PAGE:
Like 15-20 million other Americans, I tune in each Tuesday to the television program which arguably has had the greatest impact of any television program on American culture in the last decade: American Idol. Unlike many of the viewers however, I don’t vote for contestants; I am merely a passive observer. It’s not that I don’t really enjoy the music of some of the contestants; I actually really like a couple of the contestants. There are however, a number of reasons I don’t vote.
I don’t vote because it requires sacrificing time I could spend on something else. I don’t vote because I know that in the grand scheme of tens of millions of votes, one or two will not typically effect the outcome. But the primary reason I don’t vote is because I don’t feel there is a compelling reason to vote. Let me explain.
Viewers vote in order to preserve a spot for their favorite contestant in the following week’s episode, with one less spot each week than there are contestants. As the pool of contestants is narrowed down, votes eventually determine one contestant to be the winner. By virtue of winning the competition, a contestant is guaranteed a recording contract and a variety of additional financial and material incentives. Given that my ultimate interest in watching the show is to discover new artists whose music I can enjoy, I am compelled to vote only if I know that the contestants I like will only receive a record contract by winning the contest. If, however, I know that they can receive a contract regardless of whether or not they win, I have no incentive to vote; rather I simply enjoy their performances and wait patiently for them to release their debut recordings. My interest, therefore, is not in making American Idol the most compelling show it can be, but simply to get out of it whatever good I can.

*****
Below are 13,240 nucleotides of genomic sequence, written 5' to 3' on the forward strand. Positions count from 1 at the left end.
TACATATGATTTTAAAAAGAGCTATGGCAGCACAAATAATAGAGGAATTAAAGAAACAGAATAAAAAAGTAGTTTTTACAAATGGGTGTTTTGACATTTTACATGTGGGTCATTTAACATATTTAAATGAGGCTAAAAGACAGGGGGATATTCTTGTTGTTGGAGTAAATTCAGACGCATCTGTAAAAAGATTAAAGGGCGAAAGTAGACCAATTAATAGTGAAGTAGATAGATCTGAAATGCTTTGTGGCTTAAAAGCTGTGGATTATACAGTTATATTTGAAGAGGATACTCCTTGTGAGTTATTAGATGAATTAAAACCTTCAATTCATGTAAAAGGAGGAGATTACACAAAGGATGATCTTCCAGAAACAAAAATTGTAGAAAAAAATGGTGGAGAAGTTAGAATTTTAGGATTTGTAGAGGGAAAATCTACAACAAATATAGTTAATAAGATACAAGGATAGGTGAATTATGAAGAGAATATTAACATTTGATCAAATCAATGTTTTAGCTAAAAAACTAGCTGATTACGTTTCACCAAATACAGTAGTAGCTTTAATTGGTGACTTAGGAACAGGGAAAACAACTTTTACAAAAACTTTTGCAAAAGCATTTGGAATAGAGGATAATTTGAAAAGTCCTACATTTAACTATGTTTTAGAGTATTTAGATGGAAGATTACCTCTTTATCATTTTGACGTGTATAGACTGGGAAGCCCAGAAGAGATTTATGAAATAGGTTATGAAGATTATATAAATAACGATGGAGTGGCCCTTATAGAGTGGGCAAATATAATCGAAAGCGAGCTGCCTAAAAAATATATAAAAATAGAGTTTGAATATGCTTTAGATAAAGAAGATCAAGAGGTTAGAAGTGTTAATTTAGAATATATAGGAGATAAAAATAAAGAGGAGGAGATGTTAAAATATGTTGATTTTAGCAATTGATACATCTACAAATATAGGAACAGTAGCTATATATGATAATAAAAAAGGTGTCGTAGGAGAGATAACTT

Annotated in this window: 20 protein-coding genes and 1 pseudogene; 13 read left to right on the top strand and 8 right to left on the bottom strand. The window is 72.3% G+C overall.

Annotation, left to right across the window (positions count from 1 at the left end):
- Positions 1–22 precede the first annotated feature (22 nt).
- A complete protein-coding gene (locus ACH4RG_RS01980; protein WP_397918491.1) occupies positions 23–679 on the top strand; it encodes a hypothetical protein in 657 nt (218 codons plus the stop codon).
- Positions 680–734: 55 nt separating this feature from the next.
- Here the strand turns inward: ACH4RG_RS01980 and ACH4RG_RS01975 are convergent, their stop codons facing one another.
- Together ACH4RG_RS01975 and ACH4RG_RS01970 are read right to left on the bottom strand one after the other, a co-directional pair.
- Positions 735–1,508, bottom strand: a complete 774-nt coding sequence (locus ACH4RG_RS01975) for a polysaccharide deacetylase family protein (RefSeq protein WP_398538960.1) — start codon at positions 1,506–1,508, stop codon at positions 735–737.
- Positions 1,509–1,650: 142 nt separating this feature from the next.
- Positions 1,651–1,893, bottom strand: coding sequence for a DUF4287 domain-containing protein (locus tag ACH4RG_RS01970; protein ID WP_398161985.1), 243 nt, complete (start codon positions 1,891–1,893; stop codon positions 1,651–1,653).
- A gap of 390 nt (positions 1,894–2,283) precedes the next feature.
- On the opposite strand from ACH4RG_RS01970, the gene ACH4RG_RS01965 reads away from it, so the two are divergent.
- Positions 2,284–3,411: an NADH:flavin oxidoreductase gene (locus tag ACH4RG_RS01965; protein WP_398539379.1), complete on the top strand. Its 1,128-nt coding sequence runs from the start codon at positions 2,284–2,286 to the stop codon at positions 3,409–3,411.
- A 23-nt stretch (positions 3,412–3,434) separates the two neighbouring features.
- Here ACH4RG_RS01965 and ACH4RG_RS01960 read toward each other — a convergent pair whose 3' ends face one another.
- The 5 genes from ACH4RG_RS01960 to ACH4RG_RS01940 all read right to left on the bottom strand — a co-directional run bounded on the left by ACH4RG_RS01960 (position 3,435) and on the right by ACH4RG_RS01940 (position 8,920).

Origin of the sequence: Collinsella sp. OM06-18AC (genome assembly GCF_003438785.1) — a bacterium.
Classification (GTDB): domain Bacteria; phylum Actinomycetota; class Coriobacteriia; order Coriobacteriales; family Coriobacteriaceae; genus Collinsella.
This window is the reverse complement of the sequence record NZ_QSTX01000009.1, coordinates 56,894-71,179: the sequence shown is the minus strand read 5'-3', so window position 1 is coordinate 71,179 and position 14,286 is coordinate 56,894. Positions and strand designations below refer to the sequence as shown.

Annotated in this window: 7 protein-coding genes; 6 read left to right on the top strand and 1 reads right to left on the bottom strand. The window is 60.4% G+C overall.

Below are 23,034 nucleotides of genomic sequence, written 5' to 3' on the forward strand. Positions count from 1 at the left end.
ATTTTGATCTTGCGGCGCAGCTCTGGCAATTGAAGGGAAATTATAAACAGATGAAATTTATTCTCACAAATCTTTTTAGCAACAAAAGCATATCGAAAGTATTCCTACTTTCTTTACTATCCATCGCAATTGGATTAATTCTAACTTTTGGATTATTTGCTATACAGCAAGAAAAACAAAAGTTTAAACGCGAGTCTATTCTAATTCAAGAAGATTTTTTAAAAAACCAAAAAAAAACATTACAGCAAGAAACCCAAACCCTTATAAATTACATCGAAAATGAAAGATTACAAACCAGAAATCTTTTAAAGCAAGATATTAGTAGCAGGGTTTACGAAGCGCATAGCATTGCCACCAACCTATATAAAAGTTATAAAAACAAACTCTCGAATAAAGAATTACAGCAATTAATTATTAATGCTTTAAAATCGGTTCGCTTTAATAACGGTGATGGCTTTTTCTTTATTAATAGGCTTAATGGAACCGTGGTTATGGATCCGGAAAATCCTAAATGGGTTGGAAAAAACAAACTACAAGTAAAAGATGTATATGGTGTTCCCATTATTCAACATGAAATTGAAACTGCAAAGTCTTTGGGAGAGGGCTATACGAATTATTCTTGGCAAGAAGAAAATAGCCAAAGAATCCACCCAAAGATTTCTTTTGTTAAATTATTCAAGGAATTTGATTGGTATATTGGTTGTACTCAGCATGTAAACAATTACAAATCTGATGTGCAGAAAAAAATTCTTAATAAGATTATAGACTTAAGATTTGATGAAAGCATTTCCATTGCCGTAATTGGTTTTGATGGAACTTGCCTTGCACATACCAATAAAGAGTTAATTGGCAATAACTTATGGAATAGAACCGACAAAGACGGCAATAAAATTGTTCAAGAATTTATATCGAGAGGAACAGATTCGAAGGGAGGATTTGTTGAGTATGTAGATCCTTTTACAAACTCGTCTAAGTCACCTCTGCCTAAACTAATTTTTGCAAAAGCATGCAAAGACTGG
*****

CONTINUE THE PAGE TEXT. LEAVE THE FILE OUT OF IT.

Such an approach is harmless when it comes to American Idol, however it is dangerous when it seeps into the life of faith. Yet we often approach God the same way, tuning in to see what God can do for us, but never getting up off the couch to see what we can do for God. We often approach church the same way, showing up to see what church can do for us, but hardly looking to see what we can do for church. We often approach our neighbors the same way, asking what they can do for us, but rarely asking what we can do for them. As people who claim to follow Jesus, may we never settle for a life of being served, but instead pursue a life of service to our God, our church family, and our neighbors.